It would be logical to think that after the Chernobyl nuclear disaster, forests around the site would slowly rot. But the terrible radiation blast in 1986 has left dead trees and leaf litter unable to decompose. A recently published study conducted by a team of US scientists explains the phenomenon of these “petrified” forests, and explores the consequences of the meltdown on local wildlife.
In the 25 years after the Chernobyl nuclear disaster, main roads have been cleaned and many areas within the zone have been deemed safe for tourists. The overgrown pastures and forests may be the most reassuring signal for a layman that, perhaps, things aren’t so bad. However, biologist Timothy Mousseau of the University of South Carolina explains that these are the most contaminated and most dangerous areas.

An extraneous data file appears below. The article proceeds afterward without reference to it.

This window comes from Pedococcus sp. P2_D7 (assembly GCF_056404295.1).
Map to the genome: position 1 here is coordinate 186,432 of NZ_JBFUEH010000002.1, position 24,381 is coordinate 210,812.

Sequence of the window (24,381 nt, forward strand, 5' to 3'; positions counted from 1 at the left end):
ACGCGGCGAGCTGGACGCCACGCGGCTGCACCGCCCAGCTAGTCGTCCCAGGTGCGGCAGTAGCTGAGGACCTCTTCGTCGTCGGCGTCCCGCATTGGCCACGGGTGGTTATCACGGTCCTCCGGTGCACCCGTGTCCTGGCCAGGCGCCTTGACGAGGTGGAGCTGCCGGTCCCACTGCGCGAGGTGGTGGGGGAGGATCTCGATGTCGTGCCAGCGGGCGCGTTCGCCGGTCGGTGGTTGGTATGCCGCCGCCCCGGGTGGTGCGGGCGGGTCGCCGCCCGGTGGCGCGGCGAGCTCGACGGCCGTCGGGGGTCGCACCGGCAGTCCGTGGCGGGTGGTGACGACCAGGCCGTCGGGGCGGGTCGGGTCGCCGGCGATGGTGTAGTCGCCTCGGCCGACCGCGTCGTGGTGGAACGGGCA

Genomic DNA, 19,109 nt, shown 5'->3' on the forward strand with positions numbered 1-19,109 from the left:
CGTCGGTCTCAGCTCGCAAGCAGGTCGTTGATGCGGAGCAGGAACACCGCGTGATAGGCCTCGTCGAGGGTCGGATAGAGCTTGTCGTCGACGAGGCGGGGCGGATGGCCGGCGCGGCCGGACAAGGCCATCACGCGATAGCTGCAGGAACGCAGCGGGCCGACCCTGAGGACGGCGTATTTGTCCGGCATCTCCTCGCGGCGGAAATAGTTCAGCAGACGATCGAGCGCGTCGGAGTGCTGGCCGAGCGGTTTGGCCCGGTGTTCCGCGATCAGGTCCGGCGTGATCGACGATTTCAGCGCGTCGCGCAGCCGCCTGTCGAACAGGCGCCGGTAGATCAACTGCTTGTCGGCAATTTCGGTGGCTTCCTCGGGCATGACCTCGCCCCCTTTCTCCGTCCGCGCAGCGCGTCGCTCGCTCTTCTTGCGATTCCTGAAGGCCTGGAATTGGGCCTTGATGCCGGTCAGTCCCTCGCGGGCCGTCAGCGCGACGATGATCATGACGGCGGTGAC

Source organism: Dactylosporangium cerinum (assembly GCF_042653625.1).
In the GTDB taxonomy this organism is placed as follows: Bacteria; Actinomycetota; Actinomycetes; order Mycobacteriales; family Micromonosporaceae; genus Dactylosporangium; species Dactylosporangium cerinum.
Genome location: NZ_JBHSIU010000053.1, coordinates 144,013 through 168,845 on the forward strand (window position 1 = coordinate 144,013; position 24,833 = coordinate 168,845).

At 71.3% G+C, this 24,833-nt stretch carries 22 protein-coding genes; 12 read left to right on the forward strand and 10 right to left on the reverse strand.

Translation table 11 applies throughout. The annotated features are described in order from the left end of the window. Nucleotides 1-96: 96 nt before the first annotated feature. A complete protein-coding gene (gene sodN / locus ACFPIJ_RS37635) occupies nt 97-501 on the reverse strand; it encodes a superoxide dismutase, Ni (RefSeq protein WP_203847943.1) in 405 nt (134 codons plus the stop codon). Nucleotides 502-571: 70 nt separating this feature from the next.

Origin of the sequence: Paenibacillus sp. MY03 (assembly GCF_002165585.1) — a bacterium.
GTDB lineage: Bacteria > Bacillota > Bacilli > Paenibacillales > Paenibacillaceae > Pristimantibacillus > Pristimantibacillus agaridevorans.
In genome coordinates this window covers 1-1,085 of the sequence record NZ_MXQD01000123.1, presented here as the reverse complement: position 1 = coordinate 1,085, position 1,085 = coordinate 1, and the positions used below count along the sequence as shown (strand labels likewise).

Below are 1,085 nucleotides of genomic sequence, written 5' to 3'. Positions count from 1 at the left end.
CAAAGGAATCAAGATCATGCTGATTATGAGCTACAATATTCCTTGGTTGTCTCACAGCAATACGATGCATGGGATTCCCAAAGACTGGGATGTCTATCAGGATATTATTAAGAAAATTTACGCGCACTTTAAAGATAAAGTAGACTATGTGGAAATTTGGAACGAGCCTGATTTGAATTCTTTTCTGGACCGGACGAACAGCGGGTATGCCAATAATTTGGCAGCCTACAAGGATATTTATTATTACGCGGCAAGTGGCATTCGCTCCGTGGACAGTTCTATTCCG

Tim Mousseau and a team of colleagues at the University of South Carolina published a study on the state of the 30km exclusion zone surrounding Chernobyl. Over the course of 12 years Mousseau and his colleagues have been gathering vegetation samples and examining its condition. They notices that the Chernobyl forests loose less than 40% of plant matter, much less than 70% to 90%, which is the normal amount of dead plant matter expected over the course of a year. What’s worse is that this could easily facilitate future forest fires that could spread radioactive contaminants to places outside the exclusion zone.